Nati is a writer, carpenter and educator living in Philadelphia. From 2005 to 2007 Nati ran an award-winning garden construction program for the Urban Nutrition Initiative at University City High School. Over the last several years Nati has led service–learning trips in the developing world for American Jewish World Service, and in the US for Jewish Funds for Justice. He enjoyed two fall seasons at the Teva Learning Center and has continued to work for Teva as a curriculum writer. Nati has studied sustainable building design and natural building and is a certified Permaculture designer. Nati holds a B.A. in Religion and Environmental Studies from the University of Pennsylvania, and was a recipient of the Joshua Venture Group Fellowship for Jewish Social Entrepreneurs.Philadelphia, PA | firstname.lastname@example.org
Nili Simhai is currently living a year of shmita, release, from her career in the field of Jewish Environmental Education. She is exploring the values of the shmita (sabbatical) year in preparation for Rosh Hashana 2014, the start of the next shmita year.
Nili served as the Director of the Teva Learning Alliance for fourteen years. A recipient of the Covenant Award for excellence in Jewish education, Nili has been recognized for her leadership in training and counseling hundreds of educators in the tenets of Jewish environmental education. One of her current passions is outdoor classrooms in Jewish institutions.
Before coming to Beacon Hebrew Alliance, Brent Spodek served as the Rabbi in Residence at American Jewish World Service and the Marshall T. Meyer Fellow at Congregation B’nai Jeshurun in New York. He has been recognized by the Jewish Forward as one of the most inspiring rabbis in America, and by Newsweek/The Daily Beast as “a rabbi to watch.” Brent holds rabbinic ordination and a masters in philosophy from the Jewish Theological Seminary, where he was the first recipient of the Neubauer Fellowship. Prior to entering the rabbinate, he attended Wesleyan University and worked as a daily journalist in Durham, NC. He lives in Beacon with his wife Alison, a professor of environmental chemistry at Vassar College and their two children, Noa and Abraham.
Rabbi Waskow founded (1983) and directs The Shalom Center. He pioneered in developing Eco-Judaism; is the author or editor of about 22 books on US public policy and on Jewish history, thought, and practice (e.g. the original Freedom Seder, Seasons of Our Joy, Godwrestling, Down-to-Earth Judaism, and Torah of the Earth); and has been arrested about 22 times in nonviolent civil resistance on issues of racism, militarism, and climate damage. He has taught at the Reconstructionist Rabbinical College, Hebrew Union College (the first course on eco-Judaism at any rabbinical seminary), Swarthmore, and Vassar. In 2014 he was honored by T’ruah: The Rabbinic Call for Human Rights with its first Lifetime Achievement Award.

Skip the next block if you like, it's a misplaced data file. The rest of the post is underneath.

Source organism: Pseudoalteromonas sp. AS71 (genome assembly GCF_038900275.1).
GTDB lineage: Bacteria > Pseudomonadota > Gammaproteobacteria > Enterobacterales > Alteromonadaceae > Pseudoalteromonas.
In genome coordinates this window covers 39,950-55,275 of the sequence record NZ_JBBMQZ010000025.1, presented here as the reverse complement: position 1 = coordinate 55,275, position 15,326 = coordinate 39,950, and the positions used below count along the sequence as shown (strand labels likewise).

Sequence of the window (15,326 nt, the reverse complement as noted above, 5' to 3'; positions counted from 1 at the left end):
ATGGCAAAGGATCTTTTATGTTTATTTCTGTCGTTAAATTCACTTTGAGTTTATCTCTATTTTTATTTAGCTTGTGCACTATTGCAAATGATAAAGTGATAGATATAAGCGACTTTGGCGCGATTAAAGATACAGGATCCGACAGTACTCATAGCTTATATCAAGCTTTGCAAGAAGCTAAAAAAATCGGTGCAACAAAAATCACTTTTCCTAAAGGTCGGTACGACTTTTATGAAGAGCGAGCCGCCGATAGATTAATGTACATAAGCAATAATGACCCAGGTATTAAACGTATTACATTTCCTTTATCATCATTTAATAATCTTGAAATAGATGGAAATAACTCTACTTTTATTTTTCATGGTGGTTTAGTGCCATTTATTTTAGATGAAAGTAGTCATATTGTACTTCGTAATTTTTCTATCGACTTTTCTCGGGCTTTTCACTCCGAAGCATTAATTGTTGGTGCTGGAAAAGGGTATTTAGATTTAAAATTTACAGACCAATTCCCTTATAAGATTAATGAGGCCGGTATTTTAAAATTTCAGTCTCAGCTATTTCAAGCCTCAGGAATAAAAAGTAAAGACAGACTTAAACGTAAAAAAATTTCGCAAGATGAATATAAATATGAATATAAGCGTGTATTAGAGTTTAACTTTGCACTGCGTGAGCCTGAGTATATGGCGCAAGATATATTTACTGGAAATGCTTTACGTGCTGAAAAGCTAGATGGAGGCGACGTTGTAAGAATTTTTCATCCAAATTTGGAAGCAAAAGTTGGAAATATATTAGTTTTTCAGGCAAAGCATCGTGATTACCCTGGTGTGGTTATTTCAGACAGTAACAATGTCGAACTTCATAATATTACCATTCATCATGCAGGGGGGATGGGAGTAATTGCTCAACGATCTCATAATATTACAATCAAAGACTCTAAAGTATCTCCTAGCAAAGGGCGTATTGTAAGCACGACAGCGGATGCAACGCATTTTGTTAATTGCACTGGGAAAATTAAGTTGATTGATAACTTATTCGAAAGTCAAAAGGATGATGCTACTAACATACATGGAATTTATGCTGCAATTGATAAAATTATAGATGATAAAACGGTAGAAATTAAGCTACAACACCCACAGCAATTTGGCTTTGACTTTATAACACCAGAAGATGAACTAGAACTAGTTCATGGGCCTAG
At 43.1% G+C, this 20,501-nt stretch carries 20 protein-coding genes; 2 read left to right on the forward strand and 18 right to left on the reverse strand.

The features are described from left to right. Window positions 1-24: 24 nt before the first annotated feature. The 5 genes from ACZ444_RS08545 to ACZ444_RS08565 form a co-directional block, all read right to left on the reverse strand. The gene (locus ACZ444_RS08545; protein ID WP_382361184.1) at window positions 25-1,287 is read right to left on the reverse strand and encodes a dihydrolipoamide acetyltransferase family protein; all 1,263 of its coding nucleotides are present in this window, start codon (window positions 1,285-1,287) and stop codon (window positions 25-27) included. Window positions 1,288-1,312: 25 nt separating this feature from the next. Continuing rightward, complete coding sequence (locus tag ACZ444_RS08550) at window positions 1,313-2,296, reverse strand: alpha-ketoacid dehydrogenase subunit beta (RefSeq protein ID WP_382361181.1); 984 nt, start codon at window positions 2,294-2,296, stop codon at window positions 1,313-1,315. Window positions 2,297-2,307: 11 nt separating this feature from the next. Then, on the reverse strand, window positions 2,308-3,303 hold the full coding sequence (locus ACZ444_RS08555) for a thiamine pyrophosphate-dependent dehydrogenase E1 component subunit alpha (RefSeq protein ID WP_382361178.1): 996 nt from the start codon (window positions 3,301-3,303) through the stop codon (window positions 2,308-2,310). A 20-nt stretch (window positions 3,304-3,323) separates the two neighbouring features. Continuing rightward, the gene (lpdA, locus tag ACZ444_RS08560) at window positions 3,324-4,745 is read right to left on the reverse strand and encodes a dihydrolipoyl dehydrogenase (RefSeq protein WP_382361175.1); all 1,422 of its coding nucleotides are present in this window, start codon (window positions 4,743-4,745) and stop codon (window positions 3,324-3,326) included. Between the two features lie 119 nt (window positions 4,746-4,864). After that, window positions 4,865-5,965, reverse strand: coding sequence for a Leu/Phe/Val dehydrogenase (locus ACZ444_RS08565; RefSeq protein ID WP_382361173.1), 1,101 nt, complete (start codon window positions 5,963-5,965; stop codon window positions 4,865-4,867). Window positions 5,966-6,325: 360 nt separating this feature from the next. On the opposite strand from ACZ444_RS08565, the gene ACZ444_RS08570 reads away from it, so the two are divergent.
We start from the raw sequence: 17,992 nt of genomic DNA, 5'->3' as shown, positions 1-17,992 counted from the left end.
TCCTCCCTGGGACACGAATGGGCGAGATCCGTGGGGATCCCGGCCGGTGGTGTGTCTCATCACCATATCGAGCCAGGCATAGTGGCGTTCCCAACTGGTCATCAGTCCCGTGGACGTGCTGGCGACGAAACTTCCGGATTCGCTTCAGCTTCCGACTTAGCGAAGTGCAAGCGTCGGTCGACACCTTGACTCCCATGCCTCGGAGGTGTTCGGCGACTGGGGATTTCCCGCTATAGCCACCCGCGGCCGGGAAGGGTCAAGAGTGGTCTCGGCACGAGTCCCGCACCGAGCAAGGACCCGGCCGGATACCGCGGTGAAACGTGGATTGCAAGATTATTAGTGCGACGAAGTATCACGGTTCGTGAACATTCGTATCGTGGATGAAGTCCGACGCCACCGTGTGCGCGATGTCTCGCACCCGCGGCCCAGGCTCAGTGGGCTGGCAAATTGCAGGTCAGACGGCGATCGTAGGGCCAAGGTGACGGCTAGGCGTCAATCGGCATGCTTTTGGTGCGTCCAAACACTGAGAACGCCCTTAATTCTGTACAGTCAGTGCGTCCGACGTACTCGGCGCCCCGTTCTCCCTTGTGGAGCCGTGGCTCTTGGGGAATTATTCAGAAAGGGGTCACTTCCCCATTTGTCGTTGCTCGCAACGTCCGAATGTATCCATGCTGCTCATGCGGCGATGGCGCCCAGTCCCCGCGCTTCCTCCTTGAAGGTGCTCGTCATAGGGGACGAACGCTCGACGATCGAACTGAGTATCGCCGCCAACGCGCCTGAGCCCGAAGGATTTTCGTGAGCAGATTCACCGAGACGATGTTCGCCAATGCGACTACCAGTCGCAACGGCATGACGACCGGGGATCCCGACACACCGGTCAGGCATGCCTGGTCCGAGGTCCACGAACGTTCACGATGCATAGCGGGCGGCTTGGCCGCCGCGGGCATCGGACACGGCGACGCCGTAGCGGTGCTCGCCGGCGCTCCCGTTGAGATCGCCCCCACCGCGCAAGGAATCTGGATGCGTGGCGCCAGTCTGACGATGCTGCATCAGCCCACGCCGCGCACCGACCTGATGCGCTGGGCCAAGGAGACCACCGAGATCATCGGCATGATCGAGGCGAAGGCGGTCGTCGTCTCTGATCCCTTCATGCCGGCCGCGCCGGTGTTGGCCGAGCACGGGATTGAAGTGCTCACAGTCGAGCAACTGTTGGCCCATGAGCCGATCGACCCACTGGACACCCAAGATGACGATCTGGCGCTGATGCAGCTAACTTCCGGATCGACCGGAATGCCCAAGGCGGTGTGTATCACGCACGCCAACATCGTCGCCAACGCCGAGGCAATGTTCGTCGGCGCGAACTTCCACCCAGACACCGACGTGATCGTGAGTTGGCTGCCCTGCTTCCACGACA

From Stephanie Sperber,
High School Teacher, Fitness Instructor, Founder of Moishe House West Hartford
The 2013 Teva seminar was amazing! I went in very optimistic but very hesitant that I would be able to lead any sort of outdoorsy-Jewish thing by the time Moishe House started later that month. I was so wrong! Not only did the TEVA community and participants support my ideas completely, but the teachers were incredible and I came home with many more ideas than our house could possibly pull off in a season! Being surrounded by such dedicated and spiritually-minded people all working towards the same goal was incredible and completely inspiring.
I was so grateful to be inundated with a plethora or ideas and materials. After TEVA I purchased many books about Jewish earth-based spirituality that our house has used for shabbat discussions, rosh chodesh meditations, and garden education. We have done or have planned many of the activities I participated in at TEVA; coal-burned kiddush cups, seed paper making, pickling vegetables from our own garden, babka making, and multiple outdoor meditation sessions. I especially appreciated all of this education in January, when we put together our own Tu B’Shevat program and incorporated many songs that I learned through TEVA and Isabella Freedman!